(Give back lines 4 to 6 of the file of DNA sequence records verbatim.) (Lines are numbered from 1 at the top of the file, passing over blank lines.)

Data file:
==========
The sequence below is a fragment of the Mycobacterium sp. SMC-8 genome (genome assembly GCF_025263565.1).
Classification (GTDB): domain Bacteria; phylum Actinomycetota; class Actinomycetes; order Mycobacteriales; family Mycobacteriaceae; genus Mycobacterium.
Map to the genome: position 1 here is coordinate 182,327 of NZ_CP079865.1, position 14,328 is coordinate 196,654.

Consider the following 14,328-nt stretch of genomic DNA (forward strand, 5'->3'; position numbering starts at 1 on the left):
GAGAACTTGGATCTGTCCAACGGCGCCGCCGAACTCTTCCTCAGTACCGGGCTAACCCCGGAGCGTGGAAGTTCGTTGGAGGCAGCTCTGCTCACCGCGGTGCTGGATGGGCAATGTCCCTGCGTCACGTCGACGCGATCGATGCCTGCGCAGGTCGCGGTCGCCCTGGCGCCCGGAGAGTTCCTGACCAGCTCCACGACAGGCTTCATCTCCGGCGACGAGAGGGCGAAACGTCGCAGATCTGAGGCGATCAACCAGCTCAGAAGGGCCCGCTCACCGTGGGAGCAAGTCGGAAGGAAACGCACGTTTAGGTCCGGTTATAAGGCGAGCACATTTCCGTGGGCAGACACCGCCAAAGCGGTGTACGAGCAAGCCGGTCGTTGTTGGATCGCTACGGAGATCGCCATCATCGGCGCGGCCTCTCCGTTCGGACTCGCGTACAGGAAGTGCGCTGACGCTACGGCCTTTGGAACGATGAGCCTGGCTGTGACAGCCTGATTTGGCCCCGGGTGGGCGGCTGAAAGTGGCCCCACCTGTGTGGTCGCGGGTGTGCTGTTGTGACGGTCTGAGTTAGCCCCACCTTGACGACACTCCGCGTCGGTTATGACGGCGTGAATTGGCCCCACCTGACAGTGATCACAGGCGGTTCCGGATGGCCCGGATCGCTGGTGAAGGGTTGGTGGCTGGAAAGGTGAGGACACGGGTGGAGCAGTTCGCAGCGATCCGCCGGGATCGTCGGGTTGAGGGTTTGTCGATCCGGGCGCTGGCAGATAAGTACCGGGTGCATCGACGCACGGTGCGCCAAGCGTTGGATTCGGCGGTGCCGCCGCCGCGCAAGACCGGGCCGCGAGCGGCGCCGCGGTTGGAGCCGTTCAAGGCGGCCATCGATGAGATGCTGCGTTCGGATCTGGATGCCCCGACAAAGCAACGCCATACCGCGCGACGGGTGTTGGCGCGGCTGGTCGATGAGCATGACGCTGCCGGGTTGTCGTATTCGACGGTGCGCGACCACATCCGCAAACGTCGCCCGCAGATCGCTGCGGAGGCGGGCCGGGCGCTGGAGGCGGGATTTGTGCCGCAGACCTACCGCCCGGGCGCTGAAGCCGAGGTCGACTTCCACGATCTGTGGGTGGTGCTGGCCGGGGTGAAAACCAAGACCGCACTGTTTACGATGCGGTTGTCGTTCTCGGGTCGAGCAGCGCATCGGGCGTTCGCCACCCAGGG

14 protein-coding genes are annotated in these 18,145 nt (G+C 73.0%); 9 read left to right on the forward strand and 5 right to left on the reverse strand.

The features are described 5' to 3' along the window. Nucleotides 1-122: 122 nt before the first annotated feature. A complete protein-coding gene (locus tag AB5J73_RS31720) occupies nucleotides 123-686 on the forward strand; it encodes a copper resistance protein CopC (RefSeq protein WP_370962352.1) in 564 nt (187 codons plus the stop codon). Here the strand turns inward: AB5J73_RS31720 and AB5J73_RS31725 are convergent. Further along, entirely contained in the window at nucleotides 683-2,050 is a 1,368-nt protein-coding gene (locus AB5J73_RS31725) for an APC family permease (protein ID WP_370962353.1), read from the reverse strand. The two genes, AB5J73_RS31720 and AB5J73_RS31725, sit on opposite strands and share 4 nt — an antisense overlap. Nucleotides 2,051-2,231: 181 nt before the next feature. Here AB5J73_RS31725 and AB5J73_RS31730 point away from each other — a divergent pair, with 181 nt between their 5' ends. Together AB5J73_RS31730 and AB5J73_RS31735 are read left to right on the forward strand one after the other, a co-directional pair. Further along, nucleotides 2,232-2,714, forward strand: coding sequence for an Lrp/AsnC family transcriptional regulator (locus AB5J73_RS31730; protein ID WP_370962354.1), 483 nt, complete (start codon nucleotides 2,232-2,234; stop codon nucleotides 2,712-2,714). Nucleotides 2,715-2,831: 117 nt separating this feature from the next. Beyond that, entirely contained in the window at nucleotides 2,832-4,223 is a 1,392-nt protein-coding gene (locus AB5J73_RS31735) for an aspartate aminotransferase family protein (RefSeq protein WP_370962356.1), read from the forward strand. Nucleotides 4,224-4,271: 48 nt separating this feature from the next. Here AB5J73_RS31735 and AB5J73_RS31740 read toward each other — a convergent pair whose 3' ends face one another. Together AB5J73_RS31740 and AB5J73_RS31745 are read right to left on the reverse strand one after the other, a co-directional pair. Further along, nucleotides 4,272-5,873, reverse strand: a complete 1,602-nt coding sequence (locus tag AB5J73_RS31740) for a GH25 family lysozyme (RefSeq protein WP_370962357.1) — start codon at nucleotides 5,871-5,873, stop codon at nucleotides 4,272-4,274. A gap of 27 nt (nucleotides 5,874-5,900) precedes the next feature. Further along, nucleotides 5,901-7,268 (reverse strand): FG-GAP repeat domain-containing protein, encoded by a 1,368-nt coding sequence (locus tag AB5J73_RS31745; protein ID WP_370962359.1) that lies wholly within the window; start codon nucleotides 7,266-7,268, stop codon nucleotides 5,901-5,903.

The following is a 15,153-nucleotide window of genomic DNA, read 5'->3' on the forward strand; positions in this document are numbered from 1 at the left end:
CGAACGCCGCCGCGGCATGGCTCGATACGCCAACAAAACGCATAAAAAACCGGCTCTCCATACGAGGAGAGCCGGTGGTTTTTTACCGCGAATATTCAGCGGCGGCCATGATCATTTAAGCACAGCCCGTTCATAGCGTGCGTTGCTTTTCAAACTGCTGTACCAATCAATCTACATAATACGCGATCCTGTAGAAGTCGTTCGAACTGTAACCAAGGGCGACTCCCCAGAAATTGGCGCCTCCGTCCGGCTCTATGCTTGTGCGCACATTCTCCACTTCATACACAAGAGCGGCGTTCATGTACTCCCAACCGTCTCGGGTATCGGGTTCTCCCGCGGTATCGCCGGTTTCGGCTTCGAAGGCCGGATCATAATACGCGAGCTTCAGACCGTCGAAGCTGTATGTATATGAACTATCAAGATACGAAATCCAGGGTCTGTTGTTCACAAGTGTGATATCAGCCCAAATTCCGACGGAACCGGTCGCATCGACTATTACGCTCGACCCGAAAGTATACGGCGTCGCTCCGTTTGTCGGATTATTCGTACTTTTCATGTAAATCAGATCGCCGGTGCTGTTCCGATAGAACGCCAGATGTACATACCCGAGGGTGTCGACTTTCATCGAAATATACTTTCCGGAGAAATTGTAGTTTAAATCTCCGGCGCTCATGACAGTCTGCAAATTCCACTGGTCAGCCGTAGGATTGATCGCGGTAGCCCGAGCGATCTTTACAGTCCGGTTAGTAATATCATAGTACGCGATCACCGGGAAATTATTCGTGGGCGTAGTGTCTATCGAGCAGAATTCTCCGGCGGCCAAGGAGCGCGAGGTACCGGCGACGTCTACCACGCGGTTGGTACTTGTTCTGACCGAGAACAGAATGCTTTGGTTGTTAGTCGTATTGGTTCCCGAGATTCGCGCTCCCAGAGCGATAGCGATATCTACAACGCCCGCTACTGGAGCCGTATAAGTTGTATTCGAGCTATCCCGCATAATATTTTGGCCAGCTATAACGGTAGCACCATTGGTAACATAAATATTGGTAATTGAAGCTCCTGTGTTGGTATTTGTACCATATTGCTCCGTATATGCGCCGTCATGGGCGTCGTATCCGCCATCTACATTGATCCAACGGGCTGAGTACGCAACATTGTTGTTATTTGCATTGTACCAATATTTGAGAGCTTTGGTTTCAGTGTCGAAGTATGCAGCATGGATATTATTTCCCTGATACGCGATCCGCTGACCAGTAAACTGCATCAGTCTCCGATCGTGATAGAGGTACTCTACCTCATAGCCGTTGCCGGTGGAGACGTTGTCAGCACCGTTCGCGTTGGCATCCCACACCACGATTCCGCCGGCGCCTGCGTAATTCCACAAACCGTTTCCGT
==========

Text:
Consider the following 14,328-nt stretch of genomic DNA (forward strand, 5'->3'; position numbering starts at 1 on the left):
GAGAACTTGGATCTGTCCAACGGCGCCGCCGAACTCTTCCTCAGTACCGGGCTAACCCCGGAGCGTGGAAGTTCGTTGGAGGCAGCTCTGCTCACCGCGGTGCTGGATGGGCAATGTCCCTGCGTCACGTCGACGCGATCGATGCCTGCGCAGGTCGCGGTCGCCCTGGCGCCCGGAGAGTTCCTGACCAGCTCCACGACAGGCTTCATCTCCGGCGACGAGAGGGCGAAACGTCGCAGATCTGAGGCGATCAACCAGCTCAGAAGGGCCCGCTCACCGTGGGAGCAAGTCGGAAGGAAACGCACGTTTAGGTCCGGTTATAAGGCGAGCACATTTCCGTGGGCAGACACCGCCAAAGCGGTGTACGAGCAAGCCGGTCGTTGTTGGATCGCTACGGAGATCGCCATCATCGGCGCGGCCTCTCCGTTCGGACTCGCGTACAGGAAGTGCGCTGACGCTACGGCCTTTGGAACGATGAGCCTGGCTGTGACAGCCTGATTTGGCCCCGGGTGGGCGGCTGAAAGTGGCCCCACCTGTGTGGTCGCGGGTGTGCTGTTGTGACGGTCTGAGTTAGCCCCACCTTGACGACACTCCGCGTCGGTTATGACGGCGTGAATTGGCCCCACCTGACAGTGATCACAGGCGGTTCCGGATGGCCCGGATCGCTGGTGAAGGGTTGGTGGCTGGAAAGGTGAGGACACGGGTGGAGCAGTTCGCAGCGATCCGCCGGGATCGTCGGGTTGAGGGTTTGTCGATCCGGGCGCTGGCAGATAAGTACCGGGTGCATCGACGCACGGTGCGCCAAGCGTTGGATTCGGCGGTGCCGCCGCCGCGCAAGACCGGGCCGCGAGCGGCGCCGCGGTTGGAGCCGTTCAAGGCGGCCATCGATGAGATGCTGCGTTCGGATCTGGATGCCCCGACAAAGCAACGCCATACCGCGCGACGGGTGTTGGCGCGGCTGGTCGATGAGCATGACGCTGCCGGGTTGTCGTATTCGACGGTGCGCGACCACATCCGCAAACGTCGCCCGCAGATCGCTGCGGAGGCGGGCCGGGCGCTGGAGGCGGGATTTGTGCCGCAGACCTACCGCCCGGGCGCTGAAGCCGAGGTCGACTTCCACGATCTGTGGGTGGTGCTGGCCGGGGTGAAAACCAAGACCGCACTGTTTACGATGCGGTTGTCGTTCTCGGGTCGAGCAGCGCATCGGGCGTTCGCCACCCAGGG

14 protein-coding genes are annotated in these 18,145 nt (G+C 73.0%); 9 read left to right on the forward strand and 5 right to left on the reverse strand.